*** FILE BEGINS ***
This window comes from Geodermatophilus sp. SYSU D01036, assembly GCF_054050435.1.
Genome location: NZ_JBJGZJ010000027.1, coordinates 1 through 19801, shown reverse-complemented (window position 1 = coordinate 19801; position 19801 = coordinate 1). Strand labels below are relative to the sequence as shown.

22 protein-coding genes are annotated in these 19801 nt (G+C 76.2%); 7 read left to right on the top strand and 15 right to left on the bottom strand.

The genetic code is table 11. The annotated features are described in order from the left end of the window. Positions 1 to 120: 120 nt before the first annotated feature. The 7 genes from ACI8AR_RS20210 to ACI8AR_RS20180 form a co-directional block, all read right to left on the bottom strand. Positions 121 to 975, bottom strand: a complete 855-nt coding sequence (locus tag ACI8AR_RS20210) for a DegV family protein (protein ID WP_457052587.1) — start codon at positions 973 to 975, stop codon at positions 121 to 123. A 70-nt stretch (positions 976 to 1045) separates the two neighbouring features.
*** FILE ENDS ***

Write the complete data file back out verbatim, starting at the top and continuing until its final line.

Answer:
This window comes from Geodermatophilus sp. SYSU D01036, assembly GCF_054050435.1.
Genome location: NZ_JBJGZJ010000027.1, coordinates 1 through 19801, shown reverse-complemented (window position 1 = coordinate 19801; position 19801 = coordinate 1). Strand labels below are relative to the sequence as shown.

22 protein-coding genes are annotated in these 19801 nt (G+C 76.2%); 7 read left to right on the top strand and 15 right to left on the bottom strand.

The genetic code is table 11. The annotated features are described in order from the left end of the window. Positions 1 to 120: 120 nt before the first annotated feature. The 7 genes from ACI8AR_RS20210 to ACI8AR_RS20180 form a co-directional block, all read right to left on the bottom strand. Positions 121 to 975, bottom strand: a complete 855-nt coding sequence (locus tag ACI8AR_RS20210) for a DegV family protein (protein ID WP_457052587.1) — start codon at positions 973 to 975, stop codon at positions 121 to 123. A 70-nt stretch (positions 976 to 1045) separates the two neighbouring features.